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Recently my question Could the Senate confirm a new Supreme Court Justice without holding any hearings? was marked as a duplicate of Why are SCOTUS appointee Senate hearings not mandatory?. The two questions arguably different - mine is about nominating a new justice without a hearing, the other is about refusing a hearing to a justice in order to deny them the nomination. However the answer to the older question contains the following sentence:

Theoretically, the Senate can confirm a nominee without holding any confirmation hearing as the requirement of a hearing is not mentioned in the Appointments Clause.

This does answer my question, however the two questions are not about the same thing. When I pointed this out, a comment pointed out the following:

When a question is closed as 'Duplicate, it says, This question already has an answer here. Thus duplicates are based on answers, not questions. See, Why are some questions marked as duplicate?. "The fundamental goal of closing duplicate questions is to help people find the right answer by getting all of those answers in one place." While the questions are different, it happens that the earlier question answers both that question and this question.

Is this the official policy on Politics.SE? On Travel.SE the policy is that the questions must be the same to be marked as a duplicate: A friendly reminder that duplicates should be the same QUESTION, not different questions with similar answers.

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I cannot address the "official policy on Politics SE" (I don't know that there is one); but there is a policy (of sorts) for StackExchange.

What I will suggest is that, in the absence of an official policy for Politics SE, the policy for StackExchange applies.

From an answer on meta.stackexchange, How should duplicate questions be handled?

When are two questions considered duplicates?

According to Stack Exchange co-founder Joel Spolsky, we should only close real duplicates, and according to co-founder Jeff Atwood, there are three kinds of duplicates: cut-and-pastes, accidental duplicates, and borderline duplicates (requiring judgement as applied by the community).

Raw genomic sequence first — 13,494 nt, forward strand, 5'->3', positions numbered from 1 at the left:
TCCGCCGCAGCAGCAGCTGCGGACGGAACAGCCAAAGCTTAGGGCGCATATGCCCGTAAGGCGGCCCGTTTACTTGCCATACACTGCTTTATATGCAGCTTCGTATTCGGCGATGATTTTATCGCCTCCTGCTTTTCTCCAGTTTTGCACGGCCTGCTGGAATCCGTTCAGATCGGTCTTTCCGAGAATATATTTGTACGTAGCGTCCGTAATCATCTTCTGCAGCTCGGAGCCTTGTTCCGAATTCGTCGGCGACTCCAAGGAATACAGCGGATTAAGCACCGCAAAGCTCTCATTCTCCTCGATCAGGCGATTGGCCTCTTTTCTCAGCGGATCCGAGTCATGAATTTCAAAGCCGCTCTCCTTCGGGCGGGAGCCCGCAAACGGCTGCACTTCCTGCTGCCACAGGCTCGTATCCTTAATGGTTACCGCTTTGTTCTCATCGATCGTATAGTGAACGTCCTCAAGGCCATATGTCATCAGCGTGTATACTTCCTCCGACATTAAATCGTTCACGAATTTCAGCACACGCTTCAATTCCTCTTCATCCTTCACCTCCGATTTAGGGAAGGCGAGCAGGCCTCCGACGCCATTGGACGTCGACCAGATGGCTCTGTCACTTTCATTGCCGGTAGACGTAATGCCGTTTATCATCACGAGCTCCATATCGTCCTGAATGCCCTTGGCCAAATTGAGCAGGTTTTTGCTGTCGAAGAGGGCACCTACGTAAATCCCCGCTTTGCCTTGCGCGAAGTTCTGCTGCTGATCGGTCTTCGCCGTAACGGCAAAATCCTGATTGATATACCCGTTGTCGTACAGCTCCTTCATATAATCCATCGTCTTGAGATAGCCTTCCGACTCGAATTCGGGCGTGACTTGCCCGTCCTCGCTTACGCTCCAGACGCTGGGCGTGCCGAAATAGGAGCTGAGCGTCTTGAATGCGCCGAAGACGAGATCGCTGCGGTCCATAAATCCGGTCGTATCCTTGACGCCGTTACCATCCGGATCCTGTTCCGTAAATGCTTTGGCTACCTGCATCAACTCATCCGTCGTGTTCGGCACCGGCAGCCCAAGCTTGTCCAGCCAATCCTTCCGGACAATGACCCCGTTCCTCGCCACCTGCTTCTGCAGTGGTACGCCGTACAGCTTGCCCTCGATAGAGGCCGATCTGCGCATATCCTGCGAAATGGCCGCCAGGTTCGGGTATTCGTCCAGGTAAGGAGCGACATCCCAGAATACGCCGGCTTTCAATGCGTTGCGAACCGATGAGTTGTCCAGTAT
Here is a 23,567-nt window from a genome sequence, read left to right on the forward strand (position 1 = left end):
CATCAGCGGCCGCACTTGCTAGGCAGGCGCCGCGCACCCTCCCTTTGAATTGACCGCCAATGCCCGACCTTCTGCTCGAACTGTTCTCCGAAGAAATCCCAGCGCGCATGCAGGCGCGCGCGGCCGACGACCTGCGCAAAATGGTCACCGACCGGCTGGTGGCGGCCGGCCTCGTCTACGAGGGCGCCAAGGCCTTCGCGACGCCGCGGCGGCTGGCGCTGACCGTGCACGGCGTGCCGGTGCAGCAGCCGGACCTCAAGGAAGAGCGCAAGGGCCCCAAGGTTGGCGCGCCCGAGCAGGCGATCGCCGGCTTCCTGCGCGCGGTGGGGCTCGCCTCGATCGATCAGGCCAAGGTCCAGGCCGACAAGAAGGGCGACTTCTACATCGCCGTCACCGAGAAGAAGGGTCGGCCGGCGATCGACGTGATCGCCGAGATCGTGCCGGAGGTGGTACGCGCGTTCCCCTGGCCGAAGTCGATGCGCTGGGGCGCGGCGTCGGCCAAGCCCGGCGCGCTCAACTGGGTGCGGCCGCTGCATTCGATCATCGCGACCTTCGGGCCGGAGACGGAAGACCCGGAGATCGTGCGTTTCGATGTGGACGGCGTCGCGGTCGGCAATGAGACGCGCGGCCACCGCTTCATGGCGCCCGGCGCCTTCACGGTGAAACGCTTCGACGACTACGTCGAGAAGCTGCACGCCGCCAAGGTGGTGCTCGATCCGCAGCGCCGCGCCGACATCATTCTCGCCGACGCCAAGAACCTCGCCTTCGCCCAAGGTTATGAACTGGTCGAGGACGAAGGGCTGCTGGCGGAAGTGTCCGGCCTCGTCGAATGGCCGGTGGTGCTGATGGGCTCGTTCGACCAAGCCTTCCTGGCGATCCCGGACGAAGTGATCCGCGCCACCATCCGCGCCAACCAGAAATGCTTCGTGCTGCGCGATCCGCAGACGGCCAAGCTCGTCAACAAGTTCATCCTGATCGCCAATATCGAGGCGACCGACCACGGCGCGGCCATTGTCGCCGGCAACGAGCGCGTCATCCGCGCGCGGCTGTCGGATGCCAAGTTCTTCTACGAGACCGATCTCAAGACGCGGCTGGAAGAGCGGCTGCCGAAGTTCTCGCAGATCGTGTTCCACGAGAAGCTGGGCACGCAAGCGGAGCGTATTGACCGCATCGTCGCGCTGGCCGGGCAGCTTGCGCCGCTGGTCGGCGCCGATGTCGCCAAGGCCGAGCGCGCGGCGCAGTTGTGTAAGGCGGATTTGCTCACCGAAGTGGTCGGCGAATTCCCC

Questions may be duplicates if they have the same (potential) answers. This includes not only word-for-word duplicates, but also the same idea expressed in different words.

Questions asking about the same aspect of the same concept, but with different examples, may or may not be considered duplicates. It depends how easy it is to figure out one example from the other. If it's only a matter of changing one small part of the question (e.g. in the case of coding sites, some numerical values or some variable names), they're duplicates. If understanding why the questions are at all related requires a detailed explanation, the questions aren't duplicates, merely related.

Expanding from Jeff Atwood's blog, Handling Duplicate Questions,

Borderline duplicates. These questions are ambiguous; they’re in the same ballpark as a previous question, but have subtle differences that may make them legitimately standalone questions. These are subject to interpretation. We rely on Stack Overflow users to tag these questions appropriately so they naturally “group” with the questions they’re related to. The more tags the questions have in common, the more likely they are to show up together on the related questions sidebar. You can also edit in links to the possibly duplicated posts, if appropriate, but be sure to make the tags match so the system can figure out the relationship without as much manual effort. There’s often benefit to having multiple subtle variants of a question around, as people tend to ask and search using completely different words, and the better our coverage, the better odds our fellow programmers can find the answer they’re looking for.

Borderline duplicates "requir[e] judgement as applied by the community"; but are not duplicates "[i]f understanding why the questions are at all related requires a detailed explanation". However, "[t]here’s often benefit to having multiple subtle variants of a question around".

How meta.stackexchange handled We as a community overuse the duplicate feature is instructive.

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